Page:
China has also said that they intend to significantly increase their ethanol production, and China (4th largest ethanol producer in the world) uses corn for a feedstock for about 70% of their ethanol. Current projections have China increasing ethanol production by at least 10% in the coming year. This means that they will also be growing their DDG production. While DDGs will not take the place of soybean meal it can be added as a supplement to reduce overall soybean meal demand. Even small percentages could add up to very large numbers of bushels.

The Usual Suspects

We have a long way to go to find out how accurate the USDA is on this initial demand outlook for the 2018/2019 marketing year.  While I do understand the math they are using to increase US soybean exports by 225 million bushels, I also have some major questions as to whether global demand will grow as much as they are expecting.  Obviously if the soybean crop exceeds expectations lower prices will easily support stronger export demand. In the case of China it seems that they are in a position to try to avoid increasing their demand by as much as the USDA is projecting.  The trade spat with the US - China, and the Chinese economy as a whole, and the Argentinian economy is now going to be under the spotlight for the global soybean trade.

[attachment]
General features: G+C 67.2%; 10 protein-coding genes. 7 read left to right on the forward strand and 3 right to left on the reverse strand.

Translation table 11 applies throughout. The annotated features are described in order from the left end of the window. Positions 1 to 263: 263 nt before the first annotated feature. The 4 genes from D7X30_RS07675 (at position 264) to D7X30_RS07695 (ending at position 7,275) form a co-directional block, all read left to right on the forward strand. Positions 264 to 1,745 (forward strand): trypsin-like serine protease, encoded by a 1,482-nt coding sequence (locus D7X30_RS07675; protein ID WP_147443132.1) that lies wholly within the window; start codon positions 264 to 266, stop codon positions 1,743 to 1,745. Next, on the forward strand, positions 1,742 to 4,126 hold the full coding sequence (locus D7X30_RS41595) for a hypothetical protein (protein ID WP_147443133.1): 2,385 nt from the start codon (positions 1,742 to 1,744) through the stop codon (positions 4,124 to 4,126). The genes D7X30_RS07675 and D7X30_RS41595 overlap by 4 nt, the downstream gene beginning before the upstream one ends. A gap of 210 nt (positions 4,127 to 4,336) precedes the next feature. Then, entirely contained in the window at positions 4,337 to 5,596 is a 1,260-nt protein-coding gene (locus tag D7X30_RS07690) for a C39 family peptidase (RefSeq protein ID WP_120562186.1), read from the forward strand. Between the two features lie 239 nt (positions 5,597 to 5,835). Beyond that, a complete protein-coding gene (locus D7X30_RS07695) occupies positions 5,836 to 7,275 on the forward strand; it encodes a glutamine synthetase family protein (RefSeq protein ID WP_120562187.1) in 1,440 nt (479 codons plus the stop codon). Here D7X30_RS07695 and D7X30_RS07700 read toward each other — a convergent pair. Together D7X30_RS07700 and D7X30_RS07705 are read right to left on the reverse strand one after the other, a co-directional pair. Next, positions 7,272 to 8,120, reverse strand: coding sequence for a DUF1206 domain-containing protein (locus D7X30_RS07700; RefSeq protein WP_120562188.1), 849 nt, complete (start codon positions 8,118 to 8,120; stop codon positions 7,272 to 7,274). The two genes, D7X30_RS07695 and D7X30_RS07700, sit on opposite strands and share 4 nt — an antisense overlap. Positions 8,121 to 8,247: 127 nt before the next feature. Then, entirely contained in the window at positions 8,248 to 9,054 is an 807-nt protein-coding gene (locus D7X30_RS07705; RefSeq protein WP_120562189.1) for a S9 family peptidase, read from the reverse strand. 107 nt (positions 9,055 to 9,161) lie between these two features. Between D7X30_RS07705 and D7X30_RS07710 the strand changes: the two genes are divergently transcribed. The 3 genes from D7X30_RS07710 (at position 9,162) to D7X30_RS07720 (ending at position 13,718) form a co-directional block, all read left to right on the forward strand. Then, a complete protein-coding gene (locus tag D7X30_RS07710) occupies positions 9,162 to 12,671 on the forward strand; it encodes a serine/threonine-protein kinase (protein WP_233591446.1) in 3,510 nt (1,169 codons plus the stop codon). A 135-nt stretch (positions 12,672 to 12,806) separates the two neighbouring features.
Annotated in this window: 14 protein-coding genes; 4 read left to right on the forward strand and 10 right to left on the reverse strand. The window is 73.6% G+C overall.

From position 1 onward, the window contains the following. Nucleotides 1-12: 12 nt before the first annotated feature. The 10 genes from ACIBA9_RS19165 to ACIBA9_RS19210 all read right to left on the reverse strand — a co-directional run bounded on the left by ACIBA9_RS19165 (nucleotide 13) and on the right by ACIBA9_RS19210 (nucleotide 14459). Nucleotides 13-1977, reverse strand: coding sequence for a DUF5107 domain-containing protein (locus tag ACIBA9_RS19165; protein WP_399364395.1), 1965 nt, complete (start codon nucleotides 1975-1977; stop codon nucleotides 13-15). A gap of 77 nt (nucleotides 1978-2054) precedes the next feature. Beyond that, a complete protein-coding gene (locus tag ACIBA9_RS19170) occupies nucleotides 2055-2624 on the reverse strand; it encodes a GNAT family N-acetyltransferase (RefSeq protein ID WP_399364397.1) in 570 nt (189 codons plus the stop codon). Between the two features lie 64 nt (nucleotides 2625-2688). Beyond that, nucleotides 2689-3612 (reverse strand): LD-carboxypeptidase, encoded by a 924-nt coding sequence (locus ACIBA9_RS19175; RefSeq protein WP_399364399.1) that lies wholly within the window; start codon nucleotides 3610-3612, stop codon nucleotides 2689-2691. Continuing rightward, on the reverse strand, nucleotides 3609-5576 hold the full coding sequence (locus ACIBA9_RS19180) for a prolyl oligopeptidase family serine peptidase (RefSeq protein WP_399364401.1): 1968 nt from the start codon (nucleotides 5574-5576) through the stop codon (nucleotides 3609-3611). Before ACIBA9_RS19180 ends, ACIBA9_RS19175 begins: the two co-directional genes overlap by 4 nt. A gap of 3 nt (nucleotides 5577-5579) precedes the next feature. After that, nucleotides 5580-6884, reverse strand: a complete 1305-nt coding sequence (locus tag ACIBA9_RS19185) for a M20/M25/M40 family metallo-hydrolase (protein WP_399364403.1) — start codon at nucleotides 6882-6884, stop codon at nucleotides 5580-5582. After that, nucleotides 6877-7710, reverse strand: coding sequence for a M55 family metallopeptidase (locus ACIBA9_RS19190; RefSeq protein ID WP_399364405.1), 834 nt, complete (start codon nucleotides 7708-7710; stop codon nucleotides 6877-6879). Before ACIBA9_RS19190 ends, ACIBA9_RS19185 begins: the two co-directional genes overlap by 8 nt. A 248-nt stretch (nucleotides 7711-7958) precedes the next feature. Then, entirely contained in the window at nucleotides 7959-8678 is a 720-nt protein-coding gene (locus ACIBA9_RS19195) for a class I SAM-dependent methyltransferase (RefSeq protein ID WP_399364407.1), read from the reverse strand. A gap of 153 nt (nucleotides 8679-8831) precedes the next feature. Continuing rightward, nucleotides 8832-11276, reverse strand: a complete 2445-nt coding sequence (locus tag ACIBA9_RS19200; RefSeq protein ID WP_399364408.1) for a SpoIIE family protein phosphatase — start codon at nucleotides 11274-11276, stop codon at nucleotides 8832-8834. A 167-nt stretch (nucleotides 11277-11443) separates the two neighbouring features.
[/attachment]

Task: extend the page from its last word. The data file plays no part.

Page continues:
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Give us a call if you would like more info on the strategies we are using or if you would like to set up an account to put a plan in action.  Ted Seifried - (312) 277-0113.  Also, feel free to give me a call or shoot me an email if you would like to talk about your marketing plan, the markets, weather, or just to visit.  Find me on twitter - @thetedspread 

July Corn Daily chart:

July Soybeans Daily chart:

July Wheat Daily chart:

Producers looking to hedge all or a portion of their production may be rather interested in some of the options / options-futures strategies that I am currently using.

In my mind there has to be a balance. Neither technical nor fundamental analysis alone is enough to be consistent. Please give me a call for a trade recommendation, and we can put together a trade strategy tailored to your needs. Be safe!

Ted Seifried (312) 277-0113 or [email protected]